1. First question: How did you learn about chado and why are you studying?
    Answer: When I lived in Kirkland, WA I came across a tea store in a Bellevue mall that had beautiful tea pots. I was a drinker of loose leaf teas, so I went in to examine them. I saw a shelf that had a green "Tea Ceremony" book for kids. At the time I was always looking for new things to do, as I was depressed and unhappy with my life. So I admired the book and the bamboo wisk and iron kettle displayed and I moved on. It wasn't until I moved back to Portland and saw a tea demonstration in the Japanese Gardens that I was like "I could learn how to do that?" How awesome. And that's when I began my journey as a student.

    Second question: How much of the traditional Japanese teaching methods do you think need to be incorporated in learning Chado outside of Japan?
    Answer: I think there need to be many of the traditional teaching methods involved. Since I am new to learning tea (I've only been studying for 7 months), I don't really know what "traditional teaching methods" would entail. In some ways, I wish I could learn chado from a book ... but the more I study the more I see that's impossible. You can learn the "moves" but not the thought, emotions and intent BEHIND the moves. It's almost like singing, acting or dancing ... none of those you can learn from a book. But at the same time, if it had never been adapted then it would never been opened up to foreigners in the first place, and I am thankful for that too.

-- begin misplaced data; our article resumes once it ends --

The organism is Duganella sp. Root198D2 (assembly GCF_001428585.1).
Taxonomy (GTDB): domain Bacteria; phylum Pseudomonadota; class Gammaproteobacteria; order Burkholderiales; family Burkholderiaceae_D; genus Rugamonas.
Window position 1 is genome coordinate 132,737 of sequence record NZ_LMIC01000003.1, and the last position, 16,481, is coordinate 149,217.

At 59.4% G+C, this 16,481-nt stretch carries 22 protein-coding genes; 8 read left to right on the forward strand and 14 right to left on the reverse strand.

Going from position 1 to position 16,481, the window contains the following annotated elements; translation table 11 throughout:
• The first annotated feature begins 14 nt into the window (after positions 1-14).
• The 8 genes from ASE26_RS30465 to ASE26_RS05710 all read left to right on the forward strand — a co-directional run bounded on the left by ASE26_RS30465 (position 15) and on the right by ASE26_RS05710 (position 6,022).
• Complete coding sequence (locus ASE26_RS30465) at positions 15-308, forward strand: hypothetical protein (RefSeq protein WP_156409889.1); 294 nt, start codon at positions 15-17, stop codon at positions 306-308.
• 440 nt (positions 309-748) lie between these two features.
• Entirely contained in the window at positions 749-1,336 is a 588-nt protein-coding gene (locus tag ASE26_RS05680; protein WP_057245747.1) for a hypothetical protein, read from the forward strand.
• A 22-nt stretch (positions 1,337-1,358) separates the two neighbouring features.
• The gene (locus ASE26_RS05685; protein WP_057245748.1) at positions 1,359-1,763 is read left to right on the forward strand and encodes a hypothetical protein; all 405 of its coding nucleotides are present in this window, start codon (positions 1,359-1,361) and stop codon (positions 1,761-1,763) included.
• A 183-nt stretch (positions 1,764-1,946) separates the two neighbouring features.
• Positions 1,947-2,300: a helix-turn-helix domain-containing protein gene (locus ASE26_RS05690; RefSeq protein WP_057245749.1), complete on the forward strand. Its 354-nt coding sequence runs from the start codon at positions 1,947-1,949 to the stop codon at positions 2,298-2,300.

(Note: If I am selected could we speak of an appropriate alternative? ty)

  2. I had been aware of tea ceremony in an abstract way for some years, but was introduced to it by third, and current, teacher. It wasn't until I went to live in Japan that I started studying, though. When I returned from Japan, I found a teacher and continued studying for a while. I stopped taking classes with that teacher because I found the differences in teaching style between my new and old teacher so great, and I couldn't get used to the new teacher's way of teaching. After taking about a year off, I started classes with my current teacher, the person who first introduced me to the art, so I've come full circle.

    In the 6 or so years I've been doing tea, it's become a firmly entrenched part of my life. I study calligraphy, cooking, kimono making and wearing, Japanese language and art, and various other traditional and related arts. Tea is a discipline much like a martial art, which is something non-Japanese often have difficulty understanding: it's not only a never-ending process of with no clearly defined end point at which one can say "I have finished learning," but also encompasses all aspects of a practitioner's life.